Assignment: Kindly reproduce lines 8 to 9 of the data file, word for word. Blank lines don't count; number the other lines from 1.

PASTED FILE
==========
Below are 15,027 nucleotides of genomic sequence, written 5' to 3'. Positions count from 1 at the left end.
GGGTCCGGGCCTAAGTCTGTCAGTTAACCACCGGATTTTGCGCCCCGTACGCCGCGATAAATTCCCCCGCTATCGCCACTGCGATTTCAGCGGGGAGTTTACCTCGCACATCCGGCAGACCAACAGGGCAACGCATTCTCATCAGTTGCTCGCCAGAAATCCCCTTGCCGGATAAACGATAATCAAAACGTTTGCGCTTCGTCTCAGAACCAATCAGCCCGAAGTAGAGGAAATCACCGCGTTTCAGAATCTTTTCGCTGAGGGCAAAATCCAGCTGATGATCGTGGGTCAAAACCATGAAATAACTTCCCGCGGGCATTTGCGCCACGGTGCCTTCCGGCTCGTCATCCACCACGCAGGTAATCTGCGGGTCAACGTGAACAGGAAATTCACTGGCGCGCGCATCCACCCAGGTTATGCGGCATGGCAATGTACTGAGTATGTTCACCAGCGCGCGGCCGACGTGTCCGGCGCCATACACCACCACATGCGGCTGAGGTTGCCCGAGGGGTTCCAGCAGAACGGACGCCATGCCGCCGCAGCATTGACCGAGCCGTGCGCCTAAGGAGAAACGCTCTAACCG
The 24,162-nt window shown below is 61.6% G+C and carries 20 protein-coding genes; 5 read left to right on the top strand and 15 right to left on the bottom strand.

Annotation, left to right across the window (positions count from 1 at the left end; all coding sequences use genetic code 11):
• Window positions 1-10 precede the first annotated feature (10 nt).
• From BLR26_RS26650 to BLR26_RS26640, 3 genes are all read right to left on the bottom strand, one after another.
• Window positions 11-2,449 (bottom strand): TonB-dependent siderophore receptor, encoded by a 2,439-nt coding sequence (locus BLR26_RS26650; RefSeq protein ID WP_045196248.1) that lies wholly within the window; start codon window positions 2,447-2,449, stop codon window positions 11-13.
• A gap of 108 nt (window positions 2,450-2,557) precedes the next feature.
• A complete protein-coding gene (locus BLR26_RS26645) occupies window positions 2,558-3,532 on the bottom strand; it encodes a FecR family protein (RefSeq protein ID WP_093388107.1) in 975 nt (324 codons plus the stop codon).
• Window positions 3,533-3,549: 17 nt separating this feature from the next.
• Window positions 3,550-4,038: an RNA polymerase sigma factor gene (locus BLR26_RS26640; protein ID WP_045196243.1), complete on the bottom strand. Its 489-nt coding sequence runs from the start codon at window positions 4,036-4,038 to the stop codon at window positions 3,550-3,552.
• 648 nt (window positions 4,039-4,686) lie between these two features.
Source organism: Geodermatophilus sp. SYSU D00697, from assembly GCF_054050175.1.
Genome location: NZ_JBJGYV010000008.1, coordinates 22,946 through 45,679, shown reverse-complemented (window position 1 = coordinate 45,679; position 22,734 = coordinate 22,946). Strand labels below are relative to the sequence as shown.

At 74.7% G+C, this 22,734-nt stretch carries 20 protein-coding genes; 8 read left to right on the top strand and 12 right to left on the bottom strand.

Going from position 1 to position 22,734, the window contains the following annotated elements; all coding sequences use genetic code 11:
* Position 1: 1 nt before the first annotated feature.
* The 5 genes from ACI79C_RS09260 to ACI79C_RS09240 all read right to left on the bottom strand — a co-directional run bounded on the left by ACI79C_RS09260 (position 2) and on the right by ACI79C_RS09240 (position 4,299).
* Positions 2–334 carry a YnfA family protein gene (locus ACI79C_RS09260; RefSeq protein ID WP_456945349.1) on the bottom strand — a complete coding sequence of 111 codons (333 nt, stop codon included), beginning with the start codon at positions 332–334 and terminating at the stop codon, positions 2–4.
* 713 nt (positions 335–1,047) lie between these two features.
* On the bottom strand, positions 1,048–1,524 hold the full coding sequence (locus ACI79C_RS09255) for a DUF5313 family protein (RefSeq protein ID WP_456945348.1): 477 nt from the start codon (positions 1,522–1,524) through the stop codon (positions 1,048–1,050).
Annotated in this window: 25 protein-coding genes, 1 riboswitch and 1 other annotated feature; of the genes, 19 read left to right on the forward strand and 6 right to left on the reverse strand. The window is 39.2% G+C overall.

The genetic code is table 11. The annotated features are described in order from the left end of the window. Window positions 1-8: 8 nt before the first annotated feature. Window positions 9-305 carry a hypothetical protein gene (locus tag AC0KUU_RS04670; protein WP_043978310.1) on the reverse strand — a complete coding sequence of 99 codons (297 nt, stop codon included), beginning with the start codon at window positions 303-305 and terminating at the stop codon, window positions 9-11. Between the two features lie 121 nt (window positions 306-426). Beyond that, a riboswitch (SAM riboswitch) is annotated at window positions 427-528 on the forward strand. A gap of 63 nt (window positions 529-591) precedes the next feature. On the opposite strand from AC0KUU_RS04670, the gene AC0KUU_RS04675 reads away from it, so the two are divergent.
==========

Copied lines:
• A gap of 108 nt (window positions 2,450-2,557) precedes the next feature.
• A complete protein-coding gene (locus BLR26_RS26645) occupies window positions 2,558-3,532 on the bottom strand; it encodes a FecR family protein (RefSeq protein ID WP_093388107.1) in 975 nt (324 codons plus the stop codon).